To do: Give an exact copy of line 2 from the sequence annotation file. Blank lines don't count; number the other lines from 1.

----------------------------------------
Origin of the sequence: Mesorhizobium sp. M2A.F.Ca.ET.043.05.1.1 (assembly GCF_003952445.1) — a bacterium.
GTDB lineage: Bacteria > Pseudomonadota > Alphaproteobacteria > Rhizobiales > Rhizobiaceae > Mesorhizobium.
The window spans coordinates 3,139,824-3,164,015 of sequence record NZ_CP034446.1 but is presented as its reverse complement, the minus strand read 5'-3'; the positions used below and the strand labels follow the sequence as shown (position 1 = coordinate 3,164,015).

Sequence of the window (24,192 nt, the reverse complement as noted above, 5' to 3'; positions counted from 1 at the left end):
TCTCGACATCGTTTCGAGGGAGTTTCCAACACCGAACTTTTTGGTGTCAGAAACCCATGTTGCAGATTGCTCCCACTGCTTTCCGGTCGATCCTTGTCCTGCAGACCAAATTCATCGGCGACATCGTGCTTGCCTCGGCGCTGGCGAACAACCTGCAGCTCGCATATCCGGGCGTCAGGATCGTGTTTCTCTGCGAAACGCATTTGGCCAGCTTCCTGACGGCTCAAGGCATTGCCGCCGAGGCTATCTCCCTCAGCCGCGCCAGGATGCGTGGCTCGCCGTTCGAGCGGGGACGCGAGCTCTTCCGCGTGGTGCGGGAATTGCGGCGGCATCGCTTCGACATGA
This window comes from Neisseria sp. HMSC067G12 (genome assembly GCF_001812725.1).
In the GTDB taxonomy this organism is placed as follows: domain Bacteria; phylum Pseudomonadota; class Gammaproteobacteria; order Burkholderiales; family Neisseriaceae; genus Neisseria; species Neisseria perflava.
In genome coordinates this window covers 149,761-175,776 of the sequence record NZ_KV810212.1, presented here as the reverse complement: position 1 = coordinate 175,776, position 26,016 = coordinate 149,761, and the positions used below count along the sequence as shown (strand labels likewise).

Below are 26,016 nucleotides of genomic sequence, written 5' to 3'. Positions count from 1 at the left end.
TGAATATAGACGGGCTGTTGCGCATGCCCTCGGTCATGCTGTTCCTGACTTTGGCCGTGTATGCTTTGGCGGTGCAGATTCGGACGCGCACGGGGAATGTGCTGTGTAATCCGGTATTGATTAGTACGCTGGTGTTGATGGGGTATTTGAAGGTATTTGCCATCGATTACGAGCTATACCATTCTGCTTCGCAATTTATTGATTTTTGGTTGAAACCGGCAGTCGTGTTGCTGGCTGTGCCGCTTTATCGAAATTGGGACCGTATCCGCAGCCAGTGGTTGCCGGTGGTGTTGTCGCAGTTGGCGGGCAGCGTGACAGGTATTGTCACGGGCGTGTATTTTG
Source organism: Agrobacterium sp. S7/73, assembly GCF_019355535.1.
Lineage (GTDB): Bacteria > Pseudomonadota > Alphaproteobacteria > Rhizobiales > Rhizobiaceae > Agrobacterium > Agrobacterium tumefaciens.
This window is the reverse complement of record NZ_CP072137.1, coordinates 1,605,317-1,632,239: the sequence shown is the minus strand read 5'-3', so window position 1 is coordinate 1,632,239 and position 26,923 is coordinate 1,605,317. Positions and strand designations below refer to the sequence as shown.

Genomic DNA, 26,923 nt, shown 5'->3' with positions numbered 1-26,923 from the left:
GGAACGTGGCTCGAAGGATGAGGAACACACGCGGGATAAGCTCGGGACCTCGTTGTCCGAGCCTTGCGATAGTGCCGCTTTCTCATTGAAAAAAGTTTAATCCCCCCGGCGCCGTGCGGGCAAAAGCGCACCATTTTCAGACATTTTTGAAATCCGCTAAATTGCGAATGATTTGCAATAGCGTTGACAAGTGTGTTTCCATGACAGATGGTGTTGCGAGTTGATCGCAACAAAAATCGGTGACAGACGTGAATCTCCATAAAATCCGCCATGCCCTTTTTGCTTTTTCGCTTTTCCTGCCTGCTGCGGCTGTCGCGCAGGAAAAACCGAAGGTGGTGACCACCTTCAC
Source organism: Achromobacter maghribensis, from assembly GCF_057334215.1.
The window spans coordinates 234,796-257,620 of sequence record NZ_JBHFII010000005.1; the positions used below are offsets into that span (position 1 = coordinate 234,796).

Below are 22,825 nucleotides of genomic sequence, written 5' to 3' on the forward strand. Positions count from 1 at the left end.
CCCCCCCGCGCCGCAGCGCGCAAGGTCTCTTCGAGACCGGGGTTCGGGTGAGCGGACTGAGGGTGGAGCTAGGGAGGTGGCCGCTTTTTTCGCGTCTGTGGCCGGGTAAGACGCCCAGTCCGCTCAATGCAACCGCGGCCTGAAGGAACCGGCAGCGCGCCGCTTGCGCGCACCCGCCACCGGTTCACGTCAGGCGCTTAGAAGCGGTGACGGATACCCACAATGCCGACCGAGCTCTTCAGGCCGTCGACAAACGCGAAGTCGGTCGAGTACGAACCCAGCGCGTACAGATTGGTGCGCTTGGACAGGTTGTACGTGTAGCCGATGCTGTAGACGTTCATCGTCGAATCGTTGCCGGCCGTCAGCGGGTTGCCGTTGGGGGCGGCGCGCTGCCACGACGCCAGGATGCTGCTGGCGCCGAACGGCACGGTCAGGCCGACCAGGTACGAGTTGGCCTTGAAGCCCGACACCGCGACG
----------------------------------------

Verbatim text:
GTDB lineage: Bacteria > Pseudomonadota > Alphaproteobacteria > Rhizobiales > Rhizobiaceae > Mesorhizobium.